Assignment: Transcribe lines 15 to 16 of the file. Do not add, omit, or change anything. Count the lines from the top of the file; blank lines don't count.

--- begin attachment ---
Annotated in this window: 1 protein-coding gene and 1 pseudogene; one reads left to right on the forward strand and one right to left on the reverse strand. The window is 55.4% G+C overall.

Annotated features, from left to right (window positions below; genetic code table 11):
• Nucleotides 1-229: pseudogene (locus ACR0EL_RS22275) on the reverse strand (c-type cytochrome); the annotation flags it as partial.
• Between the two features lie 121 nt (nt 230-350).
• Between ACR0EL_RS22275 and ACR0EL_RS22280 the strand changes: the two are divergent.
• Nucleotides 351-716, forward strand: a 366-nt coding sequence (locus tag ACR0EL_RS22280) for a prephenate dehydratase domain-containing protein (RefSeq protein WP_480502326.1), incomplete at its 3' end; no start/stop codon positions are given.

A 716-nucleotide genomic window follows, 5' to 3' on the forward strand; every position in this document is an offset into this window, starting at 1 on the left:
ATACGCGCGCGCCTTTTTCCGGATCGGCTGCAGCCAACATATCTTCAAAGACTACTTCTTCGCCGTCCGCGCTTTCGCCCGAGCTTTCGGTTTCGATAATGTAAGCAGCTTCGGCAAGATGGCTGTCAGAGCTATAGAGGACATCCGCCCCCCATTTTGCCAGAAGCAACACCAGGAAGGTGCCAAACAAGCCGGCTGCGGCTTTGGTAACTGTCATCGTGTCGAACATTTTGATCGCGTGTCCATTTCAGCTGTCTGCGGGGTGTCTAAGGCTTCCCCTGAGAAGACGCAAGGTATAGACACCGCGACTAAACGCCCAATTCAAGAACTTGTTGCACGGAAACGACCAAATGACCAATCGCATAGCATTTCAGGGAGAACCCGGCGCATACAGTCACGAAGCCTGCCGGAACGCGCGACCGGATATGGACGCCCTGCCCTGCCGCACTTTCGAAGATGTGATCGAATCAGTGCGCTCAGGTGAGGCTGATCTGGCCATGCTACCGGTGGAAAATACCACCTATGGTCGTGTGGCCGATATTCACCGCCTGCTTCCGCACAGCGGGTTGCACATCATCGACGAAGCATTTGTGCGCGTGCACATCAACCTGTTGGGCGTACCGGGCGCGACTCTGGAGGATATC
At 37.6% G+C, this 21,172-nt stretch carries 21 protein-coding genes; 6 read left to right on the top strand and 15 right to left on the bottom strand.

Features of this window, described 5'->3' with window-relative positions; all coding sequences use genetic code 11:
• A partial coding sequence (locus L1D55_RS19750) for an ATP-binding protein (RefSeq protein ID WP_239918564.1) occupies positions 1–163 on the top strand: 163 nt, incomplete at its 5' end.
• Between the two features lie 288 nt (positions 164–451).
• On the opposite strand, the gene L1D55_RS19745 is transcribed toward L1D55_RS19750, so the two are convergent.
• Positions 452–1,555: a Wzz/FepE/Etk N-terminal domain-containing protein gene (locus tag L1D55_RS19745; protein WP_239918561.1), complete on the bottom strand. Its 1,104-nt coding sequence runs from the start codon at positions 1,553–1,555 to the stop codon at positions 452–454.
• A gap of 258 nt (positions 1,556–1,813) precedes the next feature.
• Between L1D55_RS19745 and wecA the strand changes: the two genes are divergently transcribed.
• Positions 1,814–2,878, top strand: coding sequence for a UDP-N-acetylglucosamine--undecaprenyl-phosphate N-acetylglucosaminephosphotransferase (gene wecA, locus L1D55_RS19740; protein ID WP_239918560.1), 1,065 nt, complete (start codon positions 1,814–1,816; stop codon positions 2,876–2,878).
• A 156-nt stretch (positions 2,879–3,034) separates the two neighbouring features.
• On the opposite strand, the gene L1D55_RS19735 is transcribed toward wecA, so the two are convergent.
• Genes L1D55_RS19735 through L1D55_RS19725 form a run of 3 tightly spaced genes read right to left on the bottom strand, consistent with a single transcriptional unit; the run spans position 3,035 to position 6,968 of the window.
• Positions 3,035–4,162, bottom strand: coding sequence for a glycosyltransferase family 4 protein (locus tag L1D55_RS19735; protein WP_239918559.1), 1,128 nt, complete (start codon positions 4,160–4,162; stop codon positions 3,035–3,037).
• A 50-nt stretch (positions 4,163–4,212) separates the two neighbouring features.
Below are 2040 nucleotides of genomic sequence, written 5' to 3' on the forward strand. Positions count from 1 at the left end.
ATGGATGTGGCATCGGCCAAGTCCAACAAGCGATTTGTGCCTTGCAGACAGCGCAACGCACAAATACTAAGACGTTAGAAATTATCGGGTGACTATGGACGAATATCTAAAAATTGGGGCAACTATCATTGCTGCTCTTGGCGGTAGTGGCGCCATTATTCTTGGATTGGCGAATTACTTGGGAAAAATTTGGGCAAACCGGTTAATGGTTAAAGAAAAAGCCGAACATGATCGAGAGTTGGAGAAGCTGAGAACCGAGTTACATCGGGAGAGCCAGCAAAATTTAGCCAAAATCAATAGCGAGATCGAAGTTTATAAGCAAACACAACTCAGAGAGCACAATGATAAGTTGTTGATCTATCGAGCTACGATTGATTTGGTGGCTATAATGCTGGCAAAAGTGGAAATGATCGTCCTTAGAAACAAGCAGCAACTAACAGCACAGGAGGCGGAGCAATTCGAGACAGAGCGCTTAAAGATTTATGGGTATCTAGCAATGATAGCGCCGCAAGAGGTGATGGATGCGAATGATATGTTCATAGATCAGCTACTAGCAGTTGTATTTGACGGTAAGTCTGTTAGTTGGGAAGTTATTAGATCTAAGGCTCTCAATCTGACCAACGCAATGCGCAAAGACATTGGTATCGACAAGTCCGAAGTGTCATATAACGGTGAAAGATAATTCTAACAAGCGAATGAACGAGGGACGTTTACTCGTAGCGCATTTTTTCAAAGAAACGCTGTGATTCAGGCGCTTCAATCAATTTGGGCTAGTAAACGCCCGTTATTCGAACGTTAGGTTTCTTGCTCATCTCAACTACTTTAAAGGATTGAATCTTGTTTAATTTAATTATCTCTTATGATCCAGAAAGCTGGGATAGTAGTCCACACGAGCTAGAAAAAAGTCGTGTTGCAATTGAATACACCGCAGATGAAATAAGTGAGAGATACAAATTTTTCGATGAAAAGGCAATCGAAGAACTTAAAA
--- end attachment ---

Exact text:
• A gap of 258 nt (positions 1,556–1,813) precedes the next feature.
• Between L1D55_RS19745 and wecA the strand changes: the two genes are divergently transcribed.